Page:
Over the last two decades, advancements in genetic engineering have led to new cancer immunotherapies. Genetically modified T cells express customizable chimeric antigen receptors (CAR) that efficiently hunt down specific proteins on cancer cells and initiate T cell attack (1). The now six U.S. Food and Drug Administration (FDA)-approved CAR T cell therapies are a game changer for treating certain lymphomas and leukemias. However, their efficacy in treating solid tumors is limited. While researchers are looking into modifying CAR T cells for solid tumors, others are focusing their efforts on another big player in the immune system: macrophages.
A new CAR on the lot
Solid tumors work hard to limit T cell trafficking and create unwelcoming, immunosuppressive conditions. Unlike B cell malignancies, which share common available targets for CAR T cell therapies, it is very difficult to find a universal antigen expressed on all solid tumor cells. Therapies that target a single antigen ignore antigen negative cells within the tumor, causing selective pressure and eventual resistance to those therapies.
This is where macrophages come into play. As the most abundant immune cell in the tumor microenvironment, macrophages readily traffic into solid tumors. In fact, solid tumors welcome macrophages because they are plastic. Tumor cells can easily convert macrophages from an anti-inflammatory phenotype to an immunosuppressive phenotype to help tumors grow. Outside of the tumor environment, macrophages are central regulators of the innate immune system and direct an antitumor immune response. These qualities led to early attempts by scientists to harvest monocytes from patients, grow them into macrophages in the lab, and reintroduce them into patients in high volumes to attack tumor cells (2). While these studies failed to show antitumor effects, they provided valuable information on the safety and feasibility of using macrophages in the clinic.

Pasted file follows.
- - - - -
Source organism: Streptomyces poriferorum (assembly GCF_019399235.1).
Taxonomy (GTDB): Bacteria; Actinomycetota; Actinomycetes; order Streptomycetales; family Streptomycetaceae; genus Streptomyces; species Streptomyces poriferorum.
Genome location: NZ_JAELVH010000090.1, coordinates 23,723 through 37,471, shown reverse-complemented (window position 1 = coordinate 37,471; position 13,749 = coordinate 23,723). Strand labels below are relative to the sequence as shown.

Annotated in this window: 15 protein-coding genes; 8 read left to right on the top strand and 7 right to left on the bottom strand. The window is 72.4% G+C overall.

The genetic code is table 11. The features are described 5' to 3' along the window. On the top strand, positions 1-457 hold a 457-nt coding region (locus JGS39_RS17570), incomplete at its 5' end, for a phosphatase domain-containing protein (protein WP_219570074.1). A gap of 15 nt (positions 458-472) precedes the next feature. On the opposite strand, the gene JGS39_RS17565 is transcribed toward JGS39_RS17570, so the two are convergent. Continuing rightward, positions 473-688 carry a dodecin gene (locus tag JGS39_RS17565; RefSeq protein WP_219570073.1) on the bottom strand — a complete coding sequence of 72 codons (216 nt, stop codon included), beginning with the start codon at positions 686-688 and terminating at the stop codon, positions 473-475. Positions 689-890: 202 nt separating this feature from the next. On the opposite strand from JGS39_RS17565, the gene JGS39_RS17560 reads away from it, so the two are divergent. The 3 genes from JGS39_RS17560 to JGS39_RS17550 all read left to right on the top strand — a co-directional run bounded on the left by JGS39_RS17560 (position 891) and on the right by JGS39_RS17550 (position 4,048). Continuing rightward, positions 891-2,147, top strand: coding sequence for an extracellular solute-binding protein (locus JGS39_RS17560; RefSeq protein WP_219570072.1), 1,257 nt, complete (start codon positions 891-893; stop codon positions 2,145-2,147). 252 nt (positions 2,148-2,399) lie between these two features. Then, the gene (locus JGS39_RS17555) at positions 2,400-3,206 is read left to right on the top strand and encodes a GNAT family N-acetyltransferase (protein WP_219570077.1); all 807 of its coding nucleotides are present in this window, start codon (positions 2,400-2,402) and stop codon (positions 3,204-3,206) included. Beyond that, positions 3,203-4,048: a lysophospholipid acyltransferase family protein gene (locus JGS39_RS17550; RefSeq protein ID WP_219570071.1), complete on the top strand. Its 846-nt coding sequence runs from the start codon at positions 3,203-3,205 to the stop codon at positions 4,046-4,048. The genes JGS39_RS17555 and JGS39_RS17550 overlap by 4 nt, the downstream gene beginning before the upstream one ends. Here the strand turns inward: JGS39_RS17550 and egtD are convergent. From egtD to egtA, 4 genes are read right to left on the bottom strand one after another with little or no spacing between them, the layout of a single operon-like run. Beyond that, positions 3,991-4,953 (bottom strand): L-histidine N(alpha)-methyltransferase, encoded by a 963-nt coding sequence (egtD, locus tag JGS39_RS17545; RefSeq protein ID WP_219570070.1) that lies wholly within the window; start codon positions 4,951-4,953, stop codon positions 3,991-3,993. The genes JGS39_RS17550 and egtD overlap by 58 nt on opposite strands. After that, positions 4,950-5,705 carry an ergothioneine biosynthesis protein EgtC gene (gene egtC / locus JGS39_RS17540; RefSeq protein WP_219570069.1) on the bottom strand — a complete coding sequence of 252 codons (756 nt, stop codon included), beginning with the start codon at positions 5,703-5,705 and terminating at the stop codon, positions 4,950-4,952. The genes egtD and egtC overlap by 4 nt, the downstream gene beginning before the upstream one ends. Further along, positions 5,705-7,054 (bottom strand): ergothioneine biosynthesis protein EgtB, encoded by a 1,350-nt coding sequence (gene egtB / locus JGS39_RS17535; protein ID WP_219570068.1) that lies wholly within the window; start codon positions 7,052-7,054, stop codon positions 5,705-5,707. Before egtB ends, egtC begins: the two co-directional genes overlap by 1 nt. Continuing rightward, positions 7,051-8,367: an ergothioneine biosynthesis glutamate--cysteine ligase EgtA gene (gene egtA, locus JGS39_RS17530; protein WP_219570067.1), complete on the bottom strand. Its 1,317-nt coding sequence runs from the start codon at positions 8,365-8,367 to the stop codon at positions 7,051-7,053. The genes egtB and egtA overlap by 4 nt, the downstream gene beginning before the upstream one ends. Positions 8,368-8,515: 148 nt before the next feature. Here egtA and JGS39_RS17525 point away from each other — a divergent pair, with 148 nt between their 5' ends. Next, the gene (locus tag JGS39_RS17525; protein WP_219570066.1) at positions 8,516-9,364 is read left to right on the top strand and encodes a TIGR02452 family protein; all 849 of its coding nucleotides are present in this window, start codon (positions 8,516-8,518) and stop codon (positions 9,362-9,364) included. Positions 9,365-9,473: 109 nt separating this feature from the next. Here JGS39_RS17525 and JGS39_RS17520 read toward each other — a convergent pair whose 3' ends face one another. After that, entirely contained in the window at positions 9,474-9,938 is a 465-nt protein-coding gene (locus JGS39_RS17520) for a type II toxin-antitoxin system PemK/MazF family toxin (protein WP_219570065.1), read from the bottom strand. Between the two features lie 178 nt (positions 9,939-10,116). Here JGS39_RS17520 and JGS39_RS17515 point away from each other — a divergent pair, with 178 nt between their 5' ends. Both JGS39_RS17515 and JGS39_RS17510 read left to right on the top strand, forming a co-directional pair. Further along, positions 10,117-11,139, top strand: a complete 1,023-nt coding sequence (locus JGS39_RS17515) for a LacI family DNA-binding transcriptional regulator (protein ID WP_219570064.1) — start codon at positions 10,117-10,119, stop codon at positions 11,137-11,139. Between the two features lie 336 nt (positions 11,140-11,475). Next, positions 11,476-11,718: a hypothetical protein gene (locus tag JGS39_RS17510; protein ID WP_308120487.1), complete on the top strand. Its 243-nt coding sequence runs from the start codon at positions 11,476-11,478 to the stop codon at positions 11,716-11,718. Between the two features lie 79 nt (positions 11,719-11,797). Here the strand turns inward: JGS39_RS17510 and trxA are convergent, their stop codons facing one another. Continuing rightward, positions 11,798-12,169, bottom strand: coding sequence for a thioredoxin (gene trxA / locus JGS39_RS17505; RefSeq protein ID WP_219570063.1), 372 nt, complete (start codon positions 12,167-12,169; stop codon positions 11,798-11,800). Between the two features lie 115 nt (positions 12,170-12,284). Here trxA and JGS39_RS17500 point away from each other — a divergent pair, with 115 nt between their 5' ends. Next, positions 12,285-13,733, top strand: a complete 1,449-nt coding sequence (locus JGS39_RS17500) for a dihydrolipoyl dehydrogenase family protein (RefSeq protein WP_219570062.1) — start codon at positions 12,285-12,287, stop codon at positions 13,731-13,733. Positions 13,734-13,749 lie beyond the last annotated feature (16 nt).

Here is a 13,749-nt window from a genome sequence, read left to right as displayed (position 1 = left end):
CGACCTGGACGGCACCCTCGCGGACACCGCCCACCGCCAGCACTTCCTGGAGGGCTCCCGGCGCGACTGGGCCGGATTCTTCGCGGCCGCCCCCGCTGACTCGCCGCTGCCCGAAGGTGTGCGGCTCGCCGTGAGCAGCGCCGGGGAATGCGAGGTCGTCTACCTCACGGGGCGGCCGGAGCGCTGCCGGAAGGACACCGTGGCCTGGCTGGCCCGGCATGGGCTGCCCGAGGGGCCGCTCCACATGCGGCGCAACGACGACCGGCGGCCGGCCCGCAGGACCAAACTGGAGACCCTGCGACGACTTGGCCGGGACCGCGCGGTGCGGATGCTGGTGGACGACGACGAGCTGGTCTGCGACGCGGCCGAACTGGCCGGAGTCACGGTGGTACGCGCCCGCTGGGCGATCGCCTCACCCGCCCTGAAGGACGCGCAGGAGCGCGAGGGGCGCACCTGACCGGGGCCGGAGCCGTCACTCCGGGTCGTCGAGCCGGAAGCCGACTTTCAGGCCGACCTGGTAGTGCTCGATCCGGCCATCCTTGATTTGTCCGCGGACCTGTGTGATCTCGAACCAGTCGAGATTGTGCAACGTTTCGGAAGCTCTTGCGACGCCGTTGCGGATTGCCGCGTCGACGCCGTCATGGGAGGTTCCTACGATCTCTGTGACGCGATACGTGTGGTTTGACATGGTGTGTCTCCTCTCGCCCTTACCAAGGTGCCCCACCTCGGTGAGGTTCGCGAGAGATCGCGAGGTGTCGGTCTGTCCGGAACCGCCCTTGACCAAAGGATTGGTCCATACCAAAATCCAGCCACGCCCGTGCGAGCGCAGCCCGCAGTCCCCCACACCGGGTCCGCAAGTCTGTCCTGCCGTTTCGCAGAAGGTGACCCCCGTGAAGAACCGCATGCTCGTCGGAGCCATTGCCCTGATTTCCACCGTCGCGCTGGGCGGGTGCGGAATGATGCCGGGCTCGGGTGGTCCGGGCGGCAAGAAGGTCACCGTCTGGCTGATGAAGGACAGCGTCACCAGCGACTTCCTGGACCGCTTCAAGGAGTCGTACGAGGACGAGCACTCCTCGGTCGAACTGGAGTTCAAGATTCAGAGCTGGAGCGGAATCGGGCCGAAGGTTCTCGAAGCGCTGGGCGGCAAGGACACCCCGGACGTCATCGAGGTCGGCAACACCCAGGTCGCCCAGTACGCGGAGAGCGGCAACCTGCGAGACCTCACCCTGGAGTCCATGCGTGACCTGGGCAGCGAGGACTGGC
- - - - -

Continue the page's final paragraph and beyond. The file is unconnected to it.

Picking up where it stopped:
“The natural armamentarium of the nonengineered macrophage was too weak to combat the cancer,” said Michael Klichinsky, a pharmacologist at Carisma Therapeutics. This led Klichinksy and a team of researchers at the University of Pennsylvania, which has a rich history of CAR T cell therapy innovations, to search for new ways to equip macrophages with CARs. They published their findings in Nature Biotechnology in 2020 (3).